Euphytica

, 214:79 | Cite as

Genotype by environment interaction components underlying variations in root, sugar and white sugar yield in sugar beet (Beta vulgaris L.)

  • Mahdi Hassani
  • Bahram Heidari
  • Ali Dadkhodaie
  • Piergiorgio Stevanato
Article
  • 100 Downloads

Abstract

The success of plant breeding programs depends on the ability to provide farmers with genotypes with guaranteed superior performance in terms of yield across a range of environmental conditions. We evaluated 49 sugar beet genotypes in four different geographical locations in 2 years aiming to identify stable genotypes with respect to root, sugar and white sugar yields, and to determine discriminating ability of environments for genotype selection and introduce representative environments for yield comparison trials. Combinations of year and location were considered as environment. Statistical analyses including additive main effects and multiplicative interactions (AMMI), genotype main effects and genotype × environment interaction effects (GGE) models and AMMI stability value (ASV) were used to dissect genotype by environment interactions (GEI). Based on raw data, root, sugar and white sugar yields varied from 0.95 to 104.86, 0.15 to 20.81, and 0.09 to 18.45 t/ha across environments, respectively. Based on F-Gollob validation test, three interaction principal components (IPC) were significant for each trait in the AMMI model whereas according to F ratio (FR) test two significant IPCs were identified for root yield and sugar yield and three for white sugar yield. For model diagnosis, the actual root mean square predictive differences (RMS PD) were estimated based upon 1000 validations and the AMMI-1 model with the smallest RMS PD was identified as the most accurate model with highest predictive accuracy for the three traits. In the GGE biplot model, the first two IPCs accounted for 60.52, 62.9 and 64.69% of the GEI variation for root yield, sugar yield and white sugar yield, respectively. According to the AMMI-1 model, two mega-environments were delineated for root yield and three for sugar yield and white sugar yield. The mega-environments identified had an evident ecological gradient from long growing season to intermediate or short growing season. Environment-focused scaling GGE biplots indicated that two locations (Ekbatan and Zarghan) were the most representative testing environments with discriminating ability for the three traits tested. Environmentally stable genotypes (i.e. G21, G28 and G29) shared common parental lines in their pedigree having resistance to some sugar beet diseases (i.e. rhizomania and cyst nematodes). The results of the AMMI model were partly in accord with the results of GGE biplot analysis with respect to mega-environment delineation and winner genotypes. The outcome of this study may assist breeders to save time and costs to identify representative and discriminating environments for root and sugar yield test trials and creates a corner stone for an accelerated genotype selection to be used in sweet-based programs.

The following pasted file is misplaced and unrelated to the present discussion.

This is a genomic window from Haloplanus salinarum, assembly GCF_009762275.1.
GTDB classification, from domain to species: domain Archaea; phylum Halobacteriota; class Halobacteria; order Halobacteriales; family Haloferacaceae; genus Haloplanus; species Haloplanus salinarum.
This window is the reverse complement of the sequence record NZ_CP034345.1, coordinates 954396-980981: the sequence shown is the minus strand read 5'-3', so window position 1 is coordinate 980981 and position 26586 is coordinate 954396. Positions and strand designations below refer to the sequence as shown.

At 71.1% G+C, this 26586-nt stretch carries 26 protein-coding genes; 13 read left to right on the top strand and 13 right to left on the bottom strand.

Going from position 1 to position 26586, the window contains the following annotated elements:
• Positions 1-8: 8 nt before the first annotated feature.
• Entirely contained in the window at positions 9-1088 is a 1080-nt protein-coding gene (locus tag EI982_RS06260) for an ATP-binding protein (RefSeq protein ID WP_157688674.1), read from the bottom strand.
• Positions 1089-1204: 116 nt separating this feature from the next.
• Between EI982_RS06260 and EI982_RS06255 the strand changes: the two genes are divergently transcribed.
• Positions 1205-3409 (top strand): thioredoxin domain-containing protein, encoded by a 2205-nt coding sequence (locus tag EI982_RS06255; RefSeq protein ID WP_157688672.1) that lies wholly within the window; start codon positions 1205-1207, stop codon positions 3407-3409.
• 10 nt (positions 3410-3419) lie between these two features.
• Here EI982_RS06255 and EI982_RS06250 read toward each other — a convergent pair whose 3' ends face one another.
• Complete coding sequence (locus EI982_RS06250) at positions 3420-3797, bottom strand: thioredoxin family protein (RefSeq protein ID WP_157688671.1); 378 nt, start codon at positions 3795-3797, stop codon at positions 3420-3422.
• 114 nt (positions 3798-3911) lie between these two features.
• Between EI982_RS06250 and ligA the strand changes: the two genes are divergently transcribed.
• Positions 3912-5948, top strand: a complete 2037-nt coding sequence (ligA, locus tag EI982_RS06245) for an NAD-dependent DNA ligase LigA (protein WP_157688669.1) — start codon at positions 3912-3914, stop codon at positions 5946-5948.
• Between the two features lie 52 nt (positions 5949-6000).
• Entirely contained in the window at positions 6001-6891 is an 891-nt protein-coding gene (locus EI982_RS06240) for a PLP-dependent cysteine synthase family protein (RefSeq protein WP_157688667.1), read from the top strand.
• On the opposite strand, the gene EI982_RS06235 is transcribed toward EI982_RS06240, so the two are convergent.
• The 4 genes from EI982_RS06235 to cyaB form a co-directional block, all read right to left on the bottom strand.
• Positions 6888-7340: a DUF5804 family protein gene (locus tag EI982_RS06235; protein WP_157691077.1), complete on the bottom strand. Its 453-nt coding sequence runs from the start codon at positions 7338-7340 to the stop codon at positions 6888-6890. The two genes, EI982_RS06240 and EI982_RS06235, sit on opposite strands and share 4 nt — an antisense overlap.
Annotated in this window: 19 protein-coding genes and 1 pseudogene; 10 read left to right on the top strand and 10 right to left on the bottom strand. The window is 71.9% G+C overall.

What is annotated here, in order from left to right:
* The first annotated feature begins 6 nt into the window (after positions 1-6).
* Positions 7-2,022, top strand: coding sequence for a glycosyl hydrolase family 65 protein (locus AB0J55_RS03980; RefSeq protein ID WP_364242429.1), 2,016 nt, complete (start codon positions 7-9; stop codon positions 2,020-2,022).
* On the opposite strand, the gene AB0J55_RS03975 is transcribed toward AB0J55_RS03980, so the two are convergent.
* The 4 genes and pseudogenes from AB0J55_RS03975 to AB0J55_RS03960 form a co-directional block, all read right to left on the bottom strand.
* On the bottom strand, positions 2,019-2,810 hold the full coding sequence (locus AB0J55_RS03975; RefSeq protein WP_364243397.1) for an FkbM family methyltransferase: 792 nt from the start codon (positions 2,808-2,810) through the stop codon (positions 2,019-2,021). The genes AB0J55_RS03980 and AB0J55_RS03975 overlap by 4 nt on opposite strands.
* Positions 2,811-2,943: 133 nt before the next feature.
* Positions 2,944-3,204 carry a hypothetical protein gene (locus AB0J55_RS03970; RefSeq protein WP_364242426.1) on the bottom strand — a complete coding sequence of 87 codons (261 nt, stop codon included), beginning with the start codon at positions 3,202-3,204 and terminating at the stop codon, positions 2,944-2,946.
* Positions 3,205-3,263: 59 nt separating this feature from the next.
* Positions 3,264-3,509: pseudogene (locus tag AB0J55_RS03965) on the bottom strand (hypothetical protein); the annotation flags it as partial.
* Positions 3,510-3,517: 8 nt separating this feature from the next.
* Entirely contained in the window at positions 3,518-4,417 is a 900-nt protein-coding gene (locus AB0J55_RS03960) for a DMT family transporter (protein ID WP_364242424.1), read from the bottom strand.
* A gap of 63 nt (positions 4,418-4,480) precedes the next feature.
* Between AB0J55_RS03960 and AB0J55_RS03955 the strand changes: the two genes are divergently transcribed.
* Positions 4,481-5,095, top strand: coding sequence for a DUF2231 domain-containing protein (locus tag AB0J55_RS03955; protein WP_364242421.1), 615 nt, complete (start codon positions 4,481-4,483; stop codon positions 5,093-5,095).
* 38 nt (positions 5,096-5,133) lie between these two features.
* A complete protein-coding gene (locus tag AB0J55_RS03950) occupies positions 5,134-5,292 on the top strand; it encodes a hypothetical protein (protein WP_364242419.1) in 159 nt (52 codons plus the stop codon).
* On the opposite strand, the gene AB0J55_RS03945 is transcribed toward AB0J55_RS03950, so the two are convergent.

Keywords

AMMI GGE biplot Model diagnosis Hybrid Stability Representativeness Discriminating ability 

Notes

Acknowledgements

The authors thank the Sugar Beet Seed Institute (SBSI) for providing sugar beet germplasm. Authors also appreciate Dr. H. G. Gauch, Cornell University, USA for his help in working with the softwares AMMISOFT and MATMODEL.

Compliance with ethical standards

Conflict of interests

The authors declare no conflict of interest associated with this publication.

Supplementary material

10681_2018_2160_MOESM1_ESM.docx (373 kb)
Supplementary material 1 (DOCX 372 kb)

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Copyright information

© Springer Science+Business Media B.V., part of Springer Nature 2018

Authors and Affiliations

  1. 1.Department of Crop Production and Plant Breeding, School of AgricultureShiraz UniversityShirazIran
  2. 2.Sugar Beet Seed Institute (SBSI)KarajIran
  3. 3.Department of Agronomy, Animals, Natural Resources and Environment-DAFNAEUniversity of PadovaLegnaroItaly

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